That doesn’t mean I haven’t been hustling my ass off to make my dreams come true, but there hasn’t been a *need* to make it work. I could always go home. I did last summer, and now I’m doing it again. And I don’t see that as a bad thing! In families, ideally, you support each other. I support my family, not financially (yet), and they support me. In many communities that I observe around the world, family is the most important part of life. Many people are baffled that I would choose to 1. leave my family and 2. not start a family of my own. And the more I travel, the more I get it! On a deep level, I miss that support when I’m not at home.

Eva Explores December
My family is just as strange as I am!

A lack of support

I was traveling too fast. I’ve said it before, and I will say it again. Slow travel is IT! If you are currently, or want to become a digital nomad, you better slow yourself down. Like way down. Most of the time since I left home in August, I was moving around every 5 or 6 days. When I stayed in the same villa in Ubud for 14 days that was the *longest* I had been in ONE accommodation in a year of traveling. 14 days! When you’re constantly packing up and moving, stability is hard to come by. Then you have the lack of community. I’ve met some awesome people on my travels. But the nature of travel is transient. My advice to you? Pick a place. Stay there for at least 3 months.

First Time Solo Travel

I was half-assing everything

I traveled half-assed. I worked for WeTravel half-assed. I worked on this blog half-assed. I was a half-assed friend. You get it, right?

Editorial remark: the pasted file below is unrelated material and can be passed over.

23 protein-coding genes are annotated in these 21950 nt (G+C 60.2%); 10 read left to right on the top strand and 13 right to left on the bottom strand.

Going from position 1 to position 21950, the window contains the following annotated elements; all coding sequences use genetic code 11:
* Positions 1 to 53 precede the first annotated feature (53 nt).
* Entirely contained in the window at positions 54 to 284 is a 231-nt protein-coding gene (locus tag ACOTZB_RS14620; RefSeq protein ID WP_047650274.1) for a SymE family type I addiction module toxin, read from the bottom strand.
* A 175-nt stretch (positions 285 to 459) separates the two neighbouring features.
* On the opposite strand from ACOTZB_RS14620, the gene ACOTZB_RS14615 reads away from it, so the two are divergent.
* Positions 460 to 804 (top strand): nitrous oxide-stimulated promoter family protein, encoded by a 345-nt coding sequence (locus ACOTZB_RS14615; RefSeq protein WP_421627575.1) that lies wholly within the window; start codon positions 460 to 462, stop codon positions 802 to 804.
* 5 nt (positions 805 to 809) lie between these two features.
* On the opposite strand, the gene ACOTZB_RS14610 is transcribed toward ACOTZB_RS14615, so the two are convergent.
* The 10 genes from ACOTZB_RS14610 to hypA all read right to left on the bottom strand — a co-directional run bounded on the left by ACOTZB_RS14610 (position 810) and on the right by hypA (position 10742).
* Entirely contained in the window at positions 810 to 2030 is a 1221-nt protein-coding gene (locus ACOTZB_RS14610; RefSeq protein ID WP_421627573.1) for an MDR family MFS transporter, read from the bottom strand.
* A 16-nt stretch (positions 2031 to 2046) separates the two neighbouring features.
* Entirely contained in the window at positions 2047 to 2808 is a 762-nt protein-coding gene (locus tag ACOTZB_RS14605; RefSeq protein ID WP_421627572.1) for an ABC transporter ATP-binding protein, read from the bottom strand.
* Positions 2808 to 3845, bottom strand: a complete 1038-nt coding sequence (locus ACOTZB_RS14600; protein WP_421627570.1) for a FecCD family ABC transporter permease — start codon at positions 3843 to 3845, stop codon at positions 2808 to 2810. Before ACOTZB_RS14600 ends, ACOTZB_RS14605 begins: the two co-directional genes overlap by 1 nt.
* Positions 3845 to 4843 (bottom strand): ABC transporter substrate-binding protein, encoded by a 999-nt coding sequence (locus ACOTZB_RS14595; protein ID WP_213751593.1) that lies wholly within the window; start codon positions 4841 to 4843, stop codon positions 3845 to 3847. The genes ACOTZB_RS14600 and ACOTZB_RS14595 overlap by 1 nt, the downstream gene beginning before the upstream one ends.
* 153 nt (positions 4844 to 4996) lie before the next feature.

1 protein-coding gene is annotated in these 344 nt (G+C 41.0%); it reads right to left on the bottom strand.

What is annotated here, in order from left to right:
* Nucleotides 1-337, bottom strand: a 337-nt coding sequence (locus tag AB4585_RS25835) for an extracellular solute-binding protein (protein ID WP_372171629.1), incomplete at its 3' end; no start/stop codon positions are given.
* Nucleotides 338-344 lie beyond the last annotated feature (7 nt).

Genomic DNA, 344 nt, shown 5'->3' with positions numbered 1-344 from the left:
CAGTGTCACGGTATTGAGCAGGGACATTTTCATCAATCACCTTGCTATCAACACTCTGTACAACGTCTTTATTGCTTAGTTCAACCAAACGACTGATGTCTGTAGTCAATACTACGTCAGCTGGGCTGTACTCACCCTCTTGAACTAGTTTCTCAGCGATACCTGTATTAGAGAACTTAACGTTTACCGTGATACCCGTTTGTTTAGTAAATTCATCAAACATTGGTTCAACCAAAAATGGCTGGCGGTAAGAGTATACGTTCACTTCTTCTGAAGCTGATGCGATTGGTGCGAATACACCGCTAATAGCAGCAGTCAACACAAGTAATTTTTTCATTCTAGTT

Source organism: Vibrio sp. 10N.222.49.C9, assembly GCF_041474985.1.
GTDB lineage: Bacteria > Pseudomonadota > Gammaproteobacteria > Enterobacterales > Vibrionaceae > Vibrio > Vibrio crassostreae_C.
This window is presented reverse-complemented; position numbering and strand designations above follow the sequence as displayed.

I have BIG dreams for my life. Call it a by-product of being a Millennial, being told anything is possible. Call it whatever you want, but I am called, again and again, to create a life I love. A life that doesn’t feel like work. And in order to do that, I need to whole ass something.

Remember when I wrote about leaving New York City, and how the city was the reason I couldn’t create a life I loved? Well, maybe it’s me. Maybe I need to examine the ways in which I consistently hold myself back. Financially I hold myself back by getting into debt over and over. Career wise I hold myself back by over-committing to other people, and under-committing to myself. And forget about my personal life. I haven’t been on a date in over a year. Maybe it’s time to admit that in order to start making headway on my goals, I need to cool it on the travel for a bit.

Should I Start A Blog

Trying to do it ALL

Travel or career growth. You have to pick one. I have been reading lots of posts on failing as a digital nomad lately, and the common thread is this: you can’t have growth in one area without sacrificing something else. Now, I’m not saying to get all “spartan” and focus on one thing to the detriment of all others. But you have to have balance.